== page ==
Foreign reaction to that was a curious throwback to the old days of suspicion and distrust. Some commentators seemed to take it as meaning that the Soviet Union was breaking up into separate constituent republics and so could no longer be classed as one of our great world powers. Others preferred to interpret it as a bold bid for greater power and an invitation to neighboring states to join the Soviet Union.

These and many other interpretations ignored the text of Molotov’s report to the Supreme Soviet on the act. He made plain that this step was designed to strengthen, not weaken, the Soviet Union by giving individual republics the opportunity to satisfy their own needs better, but that the central Government through the newly named Union - Republican Peoples Commissariats of Foreign Affairs and Defense, replacing the former UnionPeoples Commissariats, would retain the general direction. At the same time he emphasized the domestic rather than the international effect of the measure as a further step toward the solution of the eternal problem of nationalities and minorities in the multipeopled Soviet Union.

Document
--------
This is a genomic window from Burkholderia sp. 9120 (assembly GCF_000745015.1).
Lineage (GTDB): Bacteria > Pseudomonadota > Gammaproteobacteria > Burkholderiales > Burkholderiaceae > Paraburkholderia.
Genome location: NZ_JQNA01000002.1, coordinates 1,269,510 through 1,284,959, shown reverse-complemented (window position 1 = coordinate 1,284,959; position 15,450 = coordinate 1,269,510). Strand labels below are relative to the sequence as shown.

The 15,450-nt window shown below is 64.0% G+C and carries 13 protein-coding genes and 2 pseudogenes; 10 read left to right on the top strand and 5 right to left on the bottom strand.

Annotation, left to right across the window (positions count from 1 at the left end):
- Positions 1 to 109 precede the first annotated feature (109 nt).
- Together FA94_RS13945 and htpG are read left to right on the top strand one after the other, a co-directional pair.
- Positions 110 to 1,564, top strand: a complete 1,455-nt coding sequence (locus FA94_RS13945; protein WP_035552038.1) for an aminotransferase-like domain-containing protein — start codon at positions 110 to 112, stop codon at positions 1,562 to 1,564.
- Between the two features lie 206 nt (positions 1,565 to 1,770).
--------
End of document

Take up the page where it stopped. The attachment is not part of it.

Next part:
The important thing to remember in considering cases that have arisen, are arising and will arise, is that apart from them all you can still have friends in Moscow. There are times when the Russians may not understand us any more than we understand them. But for these cases there is a basic treatment concocted at the Moscow conference and applied at Teheran. There it cured the second front trouble. When and if any more troubles arise they can he cured in the same way as long as the underlying friendship and co-operation remain as they are.

This friendship between Russia and her Allies can be compared to a small boy. He Is bound to have growing pains. Let’s hope the little fellow grows soon to full maturity.